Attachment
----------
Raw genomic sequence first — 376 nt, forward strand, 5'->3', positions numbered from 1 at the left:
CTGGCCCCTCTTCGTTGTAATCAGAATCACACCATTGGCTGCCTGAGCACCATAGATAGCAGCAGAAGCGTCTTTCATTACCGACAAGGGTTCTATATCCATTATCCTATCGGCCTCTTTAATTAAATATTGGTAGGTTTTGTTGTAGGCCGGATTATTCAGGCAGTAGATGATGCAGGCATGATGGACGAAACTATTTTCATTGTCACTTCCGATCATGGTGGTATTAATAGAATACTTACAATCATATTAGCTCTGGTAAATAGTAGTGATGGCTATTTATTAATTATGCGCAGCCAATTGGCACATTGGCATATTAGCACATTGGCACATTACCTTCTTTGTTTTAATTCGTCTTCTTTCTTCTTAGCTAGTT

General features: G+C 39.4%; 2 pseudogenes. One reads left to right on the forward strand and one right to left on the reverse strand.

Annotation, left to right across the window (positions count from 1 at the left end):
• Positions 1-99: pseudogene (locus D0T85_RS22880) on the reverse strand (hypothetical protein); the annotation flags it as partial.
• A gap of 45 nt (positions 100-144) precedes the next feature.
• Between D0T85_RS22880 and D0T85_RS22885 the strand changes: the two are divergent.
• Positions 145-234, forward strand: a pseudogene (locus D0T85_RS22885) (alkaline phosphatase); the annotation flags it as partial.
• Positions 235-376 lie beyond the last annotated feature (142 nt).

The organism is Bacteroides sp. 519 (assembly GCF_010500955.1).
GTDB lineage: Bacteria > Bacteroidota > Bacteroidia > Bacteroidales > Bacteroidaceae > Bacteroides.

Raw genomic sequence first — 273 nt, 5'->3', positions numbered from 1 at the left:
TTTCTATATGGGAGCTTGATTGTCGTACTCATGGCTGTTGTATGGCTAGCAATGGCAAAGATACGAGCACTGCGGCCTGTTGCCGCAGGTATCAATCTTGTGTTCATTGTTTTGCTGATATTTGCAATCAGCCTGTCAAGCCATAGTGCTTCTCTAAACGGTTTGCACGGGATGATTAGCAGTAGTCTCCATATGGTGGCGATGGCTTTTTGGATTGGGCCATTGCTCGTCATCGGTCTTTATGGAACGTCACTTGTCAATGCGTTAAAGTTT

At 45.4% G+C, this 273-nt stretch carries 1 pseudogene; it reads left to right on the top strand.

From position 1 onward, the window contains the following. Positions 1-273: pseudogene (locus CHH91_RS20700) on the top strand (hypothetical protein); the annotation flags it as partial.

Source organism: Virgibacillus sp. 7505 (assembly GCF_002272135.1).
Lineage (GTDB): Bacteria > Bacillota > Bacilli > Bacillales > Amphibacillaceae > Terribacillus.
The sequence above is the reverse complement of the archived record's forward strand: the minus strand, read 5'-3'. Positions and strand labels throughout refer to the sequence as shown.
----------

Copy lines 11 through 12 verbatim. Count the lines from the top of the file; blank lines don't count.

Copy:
GTDB lineage: Bacteria > Bacteroidota > Bacteroidia > Bacteroidales > Bacteroidaceae > Bacteroides.

Raw genomic sequence first — 273 nt, 5'->3', positions numbered from 1 at the left: